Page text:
New speed limits force cruise lines to revise Canada sailings

Image result for cruise ship in gulf of st. lawrence

New speed restrictions on ships sailing waters in eastern Canada where North Atlantic right whales have been congregating have forced cruise lines to shorten port stays and drop some calls.

For example, Cunard Line’s Queen Mary 2 will call at Sept-Iles on Oct. 2 due to speed limits implemented for the west section of the Gulf of St. Lawrence. The 151,000-gross-ton liner is one of the largest ships to visit the fishing and mining town of 26,000 people.

Emergency rules adopted in mid-August limit all ships over 20 meters long to speeds of 10 mph or less in a vast swath stretching from the northern shore of the St. Lawrence River south to near Prince Edward Island.

Cruise ships, which typically motor at 17 or 18 mph in the area, now face fines of up to $25,000 for exceeding 10 mph in the restricted zone.

Canadian minister of transport Marc Garneau said the slowdown will stay in place until the endangered whales migrate out of the region, which could be sometime in September or October.

But a half-dozen cruise lines have already adapted their schedules to the slower cruising speeds, shaving hours off of stays in ports to make up the difference or moving their ships to spend more time out of the restricted zone.

“The problem is twofold,” said Donna Spalding, director of administration, CLIA Northwest and Canada. “We recognize the speed restrictions were put in to protect the species at risk. The short notice is an issue for cruise lines, because they have guests who were expecting a certain product, but it’s also a significant liability for the small communities on the East Coast that rely very heavily on the fall season. For those communities that were geared up for the business, it is a huge blow.”

One port that has been impacted is the small Canadian town of Gaspe on the western shore of the Gulf of St. Lawrence. Cruise lines that have dropped calls there include Norwegian Cruise Line and Regent Seven Seas Cruises. Gaspe mayor Daniel Cote estimated that the town of 15,000 will lose about $2.5 million as a result.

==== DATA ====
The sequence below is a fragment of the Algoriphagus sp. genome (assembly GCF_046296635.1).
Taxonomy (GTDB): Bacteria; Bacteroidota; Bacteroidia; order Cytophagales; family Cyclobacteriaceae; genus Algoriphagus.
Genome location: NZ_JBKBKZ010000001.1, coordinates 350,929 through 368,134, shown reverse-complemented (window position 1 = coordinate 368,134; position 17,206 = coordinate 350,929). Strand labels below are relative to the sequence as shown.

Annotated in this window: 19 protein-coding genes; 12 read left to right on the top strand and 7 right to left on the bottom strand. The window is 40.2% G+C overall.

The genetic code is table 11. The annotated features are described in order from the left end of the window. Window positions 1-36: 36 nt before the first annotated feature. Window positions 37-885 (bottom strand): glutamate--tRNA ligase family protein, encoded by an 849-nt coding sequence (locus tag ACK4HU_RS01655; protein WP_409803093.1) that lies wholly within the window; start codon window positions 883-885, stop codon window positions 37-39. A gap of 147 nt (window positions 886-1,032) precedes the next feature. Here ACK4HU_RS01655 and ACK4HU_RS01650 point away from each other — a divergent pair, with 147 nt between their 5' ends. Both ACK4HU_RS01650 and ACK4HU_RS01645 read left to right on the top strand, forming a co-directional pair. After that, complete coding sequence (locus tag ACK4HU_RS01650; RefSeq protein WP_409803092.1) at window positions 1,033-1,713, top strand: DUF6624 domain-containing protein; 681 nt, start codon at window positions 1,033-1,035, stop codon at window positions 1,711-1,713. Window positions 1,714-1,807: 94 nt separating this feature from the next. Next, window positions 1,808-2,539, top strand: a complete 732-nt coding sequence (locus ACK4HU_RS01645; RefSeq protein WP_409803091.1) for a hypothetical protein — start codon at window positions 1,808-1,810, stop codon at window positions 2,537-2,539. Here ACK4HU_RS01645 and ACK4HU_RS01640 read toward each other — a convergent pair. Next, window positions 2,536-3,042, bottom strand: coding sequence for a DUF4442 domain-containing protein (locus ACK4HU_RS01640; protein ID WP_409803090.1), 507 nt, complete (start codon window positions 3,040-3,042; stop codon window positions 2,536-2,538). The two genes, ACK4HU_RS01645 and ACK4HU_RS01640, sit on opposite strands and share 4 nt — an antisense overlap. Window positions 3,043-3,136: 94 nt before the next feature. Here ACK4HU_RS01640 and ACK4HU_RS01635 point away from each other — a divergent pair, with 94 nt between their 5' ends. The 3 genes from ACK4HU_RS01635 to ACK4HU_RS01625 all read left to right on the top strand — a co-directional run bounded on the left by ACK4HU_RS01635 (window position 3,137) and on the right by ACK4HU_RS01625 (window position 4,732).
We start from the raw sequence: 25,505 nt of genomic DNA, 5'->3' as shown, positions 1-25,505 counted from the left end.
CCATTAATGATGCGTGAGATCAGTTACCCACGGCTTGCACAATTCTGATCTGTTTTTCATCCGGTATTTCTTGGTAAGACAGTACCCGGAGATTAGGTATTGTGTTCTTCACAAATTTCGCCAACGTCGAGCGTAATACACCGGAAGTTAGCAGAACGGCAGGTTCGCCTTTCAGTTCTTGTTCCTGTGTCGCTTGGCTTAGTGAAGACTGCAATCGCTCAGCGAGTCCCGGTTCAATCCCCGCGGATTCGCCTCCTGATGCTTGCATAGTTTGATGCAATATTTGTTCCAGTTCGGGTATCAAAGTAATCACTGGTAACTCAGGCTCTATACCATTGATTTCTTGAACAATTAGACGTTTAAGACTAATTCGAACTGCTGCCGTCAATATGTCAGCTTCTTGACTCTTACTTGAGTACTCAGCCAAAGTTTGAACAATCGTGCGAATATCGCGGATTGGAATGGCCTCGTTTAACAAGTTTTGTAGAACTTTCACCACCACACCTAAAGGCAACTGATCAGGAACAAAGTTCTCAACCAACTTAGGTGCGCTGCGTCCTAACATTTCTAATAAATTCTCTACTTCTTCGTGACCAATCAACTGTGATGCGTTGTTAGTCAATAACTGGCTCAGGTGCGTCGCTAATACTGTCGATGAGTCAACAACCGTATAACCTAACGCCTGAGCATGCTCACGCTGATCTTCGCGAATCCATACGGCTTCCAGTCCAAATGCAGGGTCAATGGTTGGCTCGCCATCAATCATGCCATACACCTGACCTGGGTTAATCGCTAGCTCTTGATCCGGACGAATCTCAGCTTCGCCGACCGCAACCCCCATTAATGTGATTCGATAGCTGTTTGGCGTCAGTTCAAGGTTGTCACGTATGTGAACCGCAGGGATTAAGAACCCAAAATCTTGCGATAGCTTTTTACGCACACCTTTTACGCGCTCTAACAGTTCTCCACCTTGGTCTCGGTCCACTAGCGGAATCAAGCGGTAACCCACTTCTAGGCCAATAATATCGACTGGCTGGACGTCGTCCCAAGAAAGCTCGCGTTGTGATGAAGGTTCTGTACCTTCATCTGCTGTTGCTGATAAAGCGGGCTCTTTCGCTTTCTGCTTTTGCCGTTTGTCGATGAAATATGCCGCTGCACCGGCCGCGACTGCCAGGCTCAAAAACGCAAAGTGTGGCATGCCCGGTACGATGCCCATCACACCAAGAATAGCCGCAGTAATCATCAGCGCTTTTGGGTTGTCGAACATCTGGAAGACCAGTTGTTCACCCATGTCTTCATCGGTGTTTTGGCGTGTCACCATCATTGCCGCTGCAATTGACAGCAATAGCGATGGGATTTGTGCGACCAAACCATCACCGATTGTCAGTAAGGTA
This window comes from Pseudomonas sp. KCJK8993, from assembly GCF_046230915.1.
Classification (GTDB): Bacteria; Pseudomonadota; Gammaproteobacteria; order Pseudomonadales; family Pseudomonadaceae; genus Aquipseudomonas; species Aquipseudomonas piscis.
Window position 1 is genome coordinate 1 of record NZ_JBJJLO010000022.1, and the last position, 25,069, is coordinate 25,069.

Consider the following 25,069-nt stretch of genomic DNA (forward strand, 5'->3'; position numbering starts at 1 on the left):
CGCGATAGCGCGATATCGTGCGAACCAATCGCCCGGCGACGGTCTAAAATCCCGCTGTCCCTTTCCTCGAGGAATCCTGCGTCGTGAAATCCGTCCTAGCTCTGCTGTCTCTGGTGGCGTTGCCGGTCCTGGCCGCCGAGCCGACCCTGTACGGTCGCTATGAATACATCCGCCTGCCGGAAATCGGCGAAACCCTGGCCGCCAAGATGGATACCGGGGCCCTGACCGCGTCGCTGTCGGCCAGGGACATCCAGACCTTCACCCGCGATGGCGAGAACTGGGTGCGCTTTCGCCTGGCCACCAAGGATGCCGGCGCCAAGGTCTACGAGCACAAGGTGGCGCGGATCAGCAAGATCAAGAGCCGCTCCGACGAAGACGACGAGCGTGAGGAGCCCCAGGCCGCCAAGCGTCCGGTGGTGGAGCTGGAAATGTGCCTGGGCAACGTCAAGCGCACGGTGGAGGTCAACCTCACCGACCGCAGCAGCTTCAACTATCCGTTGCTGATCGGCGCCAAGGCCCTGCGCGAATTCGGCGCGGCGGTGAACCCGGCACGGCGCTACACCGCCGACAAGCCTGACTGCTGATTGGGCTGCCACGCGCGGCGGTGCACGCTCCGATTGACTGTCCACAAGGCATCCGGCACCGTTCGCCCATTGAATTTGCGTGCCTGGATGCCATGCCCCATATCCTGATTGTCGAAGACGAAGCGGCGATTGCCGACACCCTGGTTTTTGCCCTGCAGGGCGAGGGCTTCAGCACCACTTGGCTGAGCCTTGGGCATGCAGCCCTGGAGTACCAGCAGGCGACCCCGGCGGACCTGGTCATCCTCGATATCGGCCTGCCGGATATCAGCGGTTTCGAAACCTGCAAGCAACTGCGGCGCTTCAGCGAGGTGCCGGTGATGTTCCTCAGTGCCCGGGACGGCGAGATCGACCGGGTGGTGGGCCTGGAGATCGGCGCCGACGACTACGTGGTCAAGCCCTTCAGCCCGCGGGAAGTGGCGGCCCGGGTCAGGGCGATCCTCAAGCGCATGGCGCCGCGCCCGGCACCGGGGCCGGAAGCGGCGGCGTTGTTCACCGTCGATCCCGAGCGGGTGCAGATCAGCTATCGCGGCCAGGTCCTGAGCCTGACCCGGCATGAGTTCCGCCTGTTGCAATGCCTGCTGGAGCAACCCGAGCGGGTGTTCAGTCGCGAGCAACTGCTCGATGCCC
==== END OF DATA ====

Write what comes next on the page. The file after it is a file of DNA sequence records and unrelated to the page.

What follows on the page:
The port of Sept-Iles in Quebec.

Also affected has been the Port of Charlottetown on Prince Edward Island, which will lose an estimated 8,000 cruise passengers this season as a result of 10 canceled calls from several cruise lines.

But some communities are benefitting. As cruise lines revised their itineraries, Sydney, Nova Scotia, gained two calls from the Norwegian Dawn, two from the Seven Seas Mariner and one from the Silver Whisper, said Nicole MacAulay, acting manager of cruise marketing for the Port of Sydney. “We’re well outside of the [slow-speed] zone,” MacAulay said.

Last year, Sept-Iles had a total of four cruise ship calls. Cunard’s first call there was scheduled to happen in 2018, but the line requested to go there at the last minute to limit the impact of speed restictions.

Most cruise lines say their primary response has been to shorten port calls to gain added cruising time. Holland America Line, for example, has shifted departure or arrival times by about an hour on either end of stops for its four ships that sail itineraries between Quebec City and Charlottetown.

Transport Canada and the Canadian Department of Oceans and Fisheries announced the reduced-speed zone on Aug. 11 after 10 whale deaths in the gulf since June 7. Fishing gear entanglements and ship strikes were the apparent causes.

Spalding said the migratory pattern for the whales appears to be changing. Previously, they spent more time off the coast of Maine, where there is a defined sanctuary and detection buoys with hydrophones provide real-time information to ship captains about the presence of whales, she said.

Ships slowed down when whales were detected. “Once sounds confirm the whales have moved, the restrictions are lifted,” Spalding said.

If the migration pattern has changed permanently, a high number of whales in the Gulf of St. Lawrence pose problems for future cruise seasons there, Spalding said. CLIA is working with the Canadian government to address the issue.

“We believe there are other ways to be sure ships have better information about where the whales are,” she said.

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